Religious leaders were held in high esteem as they acted as intermediaries between the people and the specific gods. They were honored by the people who had the responsibility of ensuring that they were well taken care of. Their religious responsibilities did not allow them to participate in economic activities. It was the responsibility of the people they served to ensure that they were well taken care of. They spent most o their time praying and performing religious rituals to appease their ancestors and their gods for the safety of their communities. They would frequently sermon their communities or even specific people to deliver a message from the gods. Being summoned by a religious leader was one of the most dreaded things as it implied that something was not right (Martin, 2001). Such summon would be accompanied by a number of rituals and sacrifices to appease the gods. Apart from the rituals that were performed by individual people and groups, a community would be engaged in a ritual that was meant to cleanse them. This mostly happened when there was a tragedy that threatened the safety and well being of the community. Such tragedies included an outbreak of disease, famine and civil wars.
Some of the rituals that were commonly practiced include dancing during special events, singing, chanting, engaging in certain sporting activities and feasts. Prayers were done at specific places that acted as shrines. Normal prayers were held in homesteads with trees, rocks or even animals acting as shrines. Whenever there were communal prayers, members of the community would gather around hills or along river banks where they would jointly pray and seek intervention for their various needs (Deloria, 1995). Some of the gods that were frequently prayed to included the sun god, rain god, the god of fertility and the god of the harvest. They were referred to with special names that were associated with their responsibility. For instance, the rain god was frequently contacted and appeased to ensure that there was adequate rain in the land to provide food for the people. The main economic activities of the Native Americans was farming, hunting and gathering. The gods will therefore be contacted during such events to intervene and ensure that the people were successful in their activities.
Ethnic religious practices and activities started loosing their taste and meaning with subsequent generations. Civil wars that were experienced in the seventeenth and eighteenth centuries posed a serious threat to indigenous communities as their land and privacy was invaded. Many communities from neighboring regions fought to have a share of the resources that the natives were enjoying. As they came, they also introduced their own set of religious practices and hence diluting the original beliefs. In as much as some communities used force to invade their territories, others came gently and slowly influenced them with their religious believes. One of the earliest religious groups that were determined at changing the beliefs of the Native Americans was Christianity (Hughes, 1983). Christian missionaries approached Native Americans with the gospel of hope that promised to transform their lives. Christian missionaries came with the intentions of changing the mindset of the natives and making them belief in the existence of one supernatural being, who had the power to control all their situations.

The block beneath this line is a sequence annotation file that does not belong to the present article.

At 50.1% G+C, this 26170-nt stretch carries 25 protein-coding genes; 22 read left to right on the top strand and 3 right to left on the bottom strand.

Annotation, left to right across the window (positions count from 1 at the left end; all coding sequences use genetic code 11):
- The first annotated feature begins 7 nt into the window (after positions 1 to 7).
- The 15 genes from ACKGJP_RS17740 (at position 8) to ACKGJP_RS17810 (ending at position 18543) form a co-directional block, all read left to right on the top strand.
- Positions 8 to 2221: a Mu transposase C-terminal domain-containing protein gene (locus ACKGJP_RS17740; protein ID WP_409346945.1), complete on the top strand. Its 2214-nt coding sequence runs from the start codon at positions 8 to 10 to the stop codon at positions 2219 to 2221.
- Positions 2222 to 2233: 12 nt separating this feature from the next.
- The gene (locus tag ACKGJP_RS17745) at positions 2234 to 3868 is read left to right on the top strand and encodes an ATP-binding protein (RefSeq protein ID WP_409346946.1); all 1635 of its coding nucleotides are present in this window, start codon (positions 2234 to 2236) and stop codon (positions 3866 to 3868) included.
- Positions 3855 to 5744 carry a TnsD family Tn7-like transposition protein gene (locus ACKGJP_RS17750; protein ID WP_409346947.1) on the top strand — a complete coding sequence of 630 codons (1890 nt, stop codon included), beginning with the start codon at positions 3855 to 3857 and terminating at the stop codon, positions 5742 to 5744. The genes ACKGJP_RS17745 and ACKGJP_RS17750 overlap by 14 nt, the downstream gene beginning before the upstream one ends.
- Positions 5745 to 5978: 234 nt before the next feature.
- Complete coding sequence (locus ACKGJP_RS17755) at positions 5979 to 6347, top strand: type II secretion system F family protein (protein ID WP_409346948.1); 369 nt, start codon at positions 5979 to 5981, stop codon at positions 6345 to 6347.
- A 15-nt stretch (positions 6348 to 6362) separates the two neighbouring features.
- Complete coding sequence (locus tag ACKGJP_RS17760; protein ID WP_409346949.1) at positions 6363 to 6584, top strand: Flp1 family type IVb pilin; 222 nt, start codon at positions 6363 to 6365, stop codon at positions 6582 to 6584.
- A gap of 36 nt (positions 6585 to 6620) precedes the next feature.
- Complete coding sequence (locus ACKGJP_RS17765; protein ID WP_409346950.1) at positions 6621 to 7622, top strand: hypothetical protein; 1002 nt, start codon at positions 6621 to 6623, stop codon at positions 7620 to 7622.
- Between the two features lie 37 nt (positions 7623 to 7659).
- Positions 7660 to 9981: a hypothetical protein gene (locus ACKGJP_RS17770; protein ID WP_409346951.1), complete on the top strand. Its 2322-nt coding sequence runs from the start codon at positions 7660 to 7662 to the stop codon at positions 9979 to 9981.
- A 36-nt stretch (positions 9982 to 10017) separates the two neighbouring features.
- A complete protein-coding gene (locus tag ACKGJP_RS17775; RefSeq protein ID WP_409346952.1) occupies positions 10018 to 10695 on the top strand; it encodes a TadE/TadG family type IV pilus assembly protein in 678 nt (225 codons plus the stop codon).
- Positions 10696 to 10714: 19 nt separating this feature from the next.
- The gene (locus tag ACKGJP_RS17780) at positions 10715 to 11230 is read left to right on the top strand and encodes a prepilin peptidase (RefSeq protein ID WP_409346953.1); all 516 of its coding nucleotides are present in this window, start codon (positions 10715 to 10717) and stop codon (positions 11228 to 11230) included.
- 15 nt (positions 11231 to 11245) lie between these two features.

Christianity, compared to other religious practices that were observed by the people was considered a breath of fresh air to most natives, who were hungry for change. It was also a form of civilization that most natives wanted to be associated with. The new believes were easily bought into by the natives who were tired of being manipulated by religious leaders and even practices, most of which did not make sense to them. Christianity was considered to be a religion with fewer complications and whose teachings were easy to understand and follow. As time went by, Christianity spread to America like a bush fire that it was a preferred system by the government (Peña & Smith, 2009). It was considered that the many ethnic religious practices were primitive and manipulative to the people who were required to engage in many rituals. The acceptance of Christianity by the government acted as a big transformation as it used its powers to convert people into Christianity. Christian teachings were adopted in schools and even taught at formal and informal gatherings.